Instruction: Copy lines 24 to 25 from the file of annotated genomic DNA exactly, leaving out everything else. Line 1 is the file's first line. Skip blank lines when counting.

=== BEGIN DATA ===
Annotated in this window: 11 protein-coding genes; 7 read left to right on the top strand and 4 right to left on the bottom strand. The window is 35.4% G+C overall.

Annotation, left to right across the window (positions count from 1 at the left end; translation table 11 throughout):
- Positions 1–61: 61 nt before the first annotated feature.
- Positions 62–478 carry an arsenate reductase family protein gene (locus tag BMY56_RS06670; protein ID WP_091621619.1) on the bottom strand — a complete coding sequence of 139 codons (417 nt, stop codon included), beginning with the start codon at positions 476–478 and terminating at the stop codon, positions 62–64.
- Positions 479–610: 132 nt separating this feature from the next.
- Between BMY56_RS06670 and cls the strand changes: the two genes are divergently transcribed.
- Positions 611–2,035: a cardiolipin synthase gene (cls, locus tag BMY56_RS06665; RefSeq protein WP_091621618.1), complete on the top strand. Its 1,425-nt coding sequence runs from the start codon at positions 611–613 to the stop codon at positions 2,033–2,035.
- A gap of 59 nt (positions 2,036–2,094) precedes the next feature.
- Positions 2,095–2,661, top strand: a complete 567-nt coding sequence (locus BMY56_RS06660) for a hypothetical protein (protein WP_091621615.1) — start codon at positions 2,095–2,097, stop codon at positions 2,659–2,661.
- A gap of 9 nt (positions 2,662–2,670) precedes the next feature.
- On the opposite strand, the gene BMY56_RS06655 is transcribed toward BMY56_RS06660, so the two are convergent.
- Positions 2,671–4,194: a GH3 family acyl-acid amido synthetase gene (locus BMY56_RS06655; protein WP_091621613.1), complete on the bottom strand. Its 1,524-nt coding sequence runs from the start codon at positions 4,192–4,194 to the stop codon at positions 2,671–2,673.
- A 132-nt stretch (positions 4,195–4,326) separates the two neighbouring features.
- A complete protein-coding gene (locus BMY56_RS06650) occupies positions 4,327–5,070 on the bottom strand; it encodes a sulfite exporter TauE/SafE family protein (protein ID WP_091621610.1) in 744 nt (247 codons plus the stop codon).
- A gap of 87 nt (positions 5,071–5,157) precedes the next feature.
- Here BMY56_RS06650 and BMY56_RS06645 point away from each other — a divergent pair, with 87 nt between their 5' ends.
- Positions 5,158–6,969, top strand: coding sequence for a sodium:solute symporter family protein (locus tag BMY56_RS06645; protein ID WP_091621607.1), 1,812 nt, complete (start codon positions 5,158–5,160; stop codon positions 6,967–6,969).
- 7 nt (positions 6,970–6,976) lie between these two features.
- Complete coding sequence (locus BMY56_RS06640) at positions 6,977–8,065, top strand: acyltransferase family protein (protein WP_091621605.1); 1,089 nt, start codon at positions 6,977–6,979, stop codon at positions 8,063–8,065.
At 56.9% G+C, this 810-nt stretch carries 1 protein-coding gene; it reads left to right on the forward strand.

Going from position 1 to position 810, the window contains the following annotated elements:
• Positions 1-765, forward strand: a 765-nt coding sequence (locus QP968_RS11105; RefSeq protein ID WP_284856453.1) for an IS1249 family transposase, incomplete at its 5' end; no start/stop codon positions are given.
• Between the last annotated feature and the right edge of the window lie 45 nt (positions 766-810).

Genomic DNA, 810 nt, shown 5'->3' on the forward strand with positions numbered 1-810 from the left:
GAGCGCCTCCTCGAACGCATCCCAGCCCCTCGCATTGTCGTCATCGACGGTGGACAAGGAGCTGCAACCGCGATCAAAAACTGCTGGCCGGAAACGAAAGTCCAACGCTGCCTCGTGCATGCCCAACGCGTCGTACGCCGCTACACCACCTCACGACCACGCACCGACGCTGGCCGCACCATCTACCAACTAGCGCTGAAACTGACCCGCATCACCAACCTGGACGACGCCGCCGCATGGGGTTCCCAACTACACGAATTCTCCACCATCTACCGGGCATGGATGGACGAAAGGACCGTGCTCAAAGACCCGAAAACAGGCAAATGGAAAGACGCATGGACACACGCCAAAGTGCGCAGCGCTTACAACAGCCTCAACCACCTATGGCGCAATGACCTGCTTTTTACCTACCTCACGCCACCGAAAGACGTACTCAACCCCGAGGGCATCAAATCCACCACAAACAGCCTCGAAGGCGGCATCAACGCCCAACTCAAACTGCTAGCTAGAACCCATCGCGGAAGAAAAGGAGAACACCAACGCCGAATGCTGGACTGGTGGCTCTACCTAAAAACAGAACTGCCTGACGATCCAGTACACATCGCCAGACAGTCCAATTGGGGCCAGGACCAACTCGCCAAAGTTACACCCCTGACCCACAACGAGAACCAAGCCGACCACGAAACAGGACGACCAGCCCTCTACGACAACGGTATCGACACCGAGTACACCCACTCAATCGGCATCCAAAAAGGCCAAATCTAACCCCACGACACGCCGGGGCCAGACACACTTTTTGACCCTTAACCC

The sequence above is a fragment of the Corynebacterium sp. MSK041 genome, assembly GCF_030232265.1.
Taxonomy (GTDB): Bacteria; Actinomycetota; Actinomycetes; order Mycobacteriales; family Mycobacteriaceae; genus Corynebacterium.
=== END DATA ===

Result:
Genomic DNA, 810 nt, shown 5'->3' on the forward strand with positions numbered 1-810 from the left:
GAGCGCCTCCTCGAACGCATCCCAGCCCCTCGCATTGTCGTCATCGACGGTGGACAAGGAGCTGCAACCGCGATCAAAAACTGCTGGCCGGAAACGAAAGTCCAACGCTGCCTCGTGCATGCCCAACGCGTCGTACGCCGCTACACCACCTCACGACCACGCACCGACGCTGGCCGCACCATCTACCAACTAGCGCTGAAACTGACCCGCATCACCAACCTGGACGACGCCGCCGCATGGGGTTCCCAACTACACGAATTCTCCACCATCTACCGGGCATGGATGGACGAAAGGACCGTGCTCAAAGACCCGAAAACAGGCAAATGGAAAGACGCATGGACACACGCCAAAGTGCGCAGCGCTTACAACAGCCTCAACCACCTATGGCGCAATGACCTGCTTTTTACCTACCTCACGCCACCGAAAGACGTACTCAACCCCGAGGGCATCAAATCCACCACAAACAGCCTCGAAGGCGGCATCAACGCCCAACTCAAACTGCTAGCTAGAACCCATCGCGGAAGAAAAGGAGAACACCAACGCCGAATGCTGGACTGGTGGCTCTACCTAAAAACAGAACTGCCTGACGATCCAGTACACATCGCCAGACAGTCCAATTGGGGCCAGGACCAACTCGCCAAAGTTACACCCCTGACCCACAACGAGAACCAAGCCGACCACGAAACAGGACGACCAGCCCTCTACGACAACGGTATCGACACCGAGTACACCCACTCAATCGGCATCCAAAAAGGCCAAATCTAACCCCACGACACGCCGGGGCCAGACACACTTTTTGACCCTTAACCC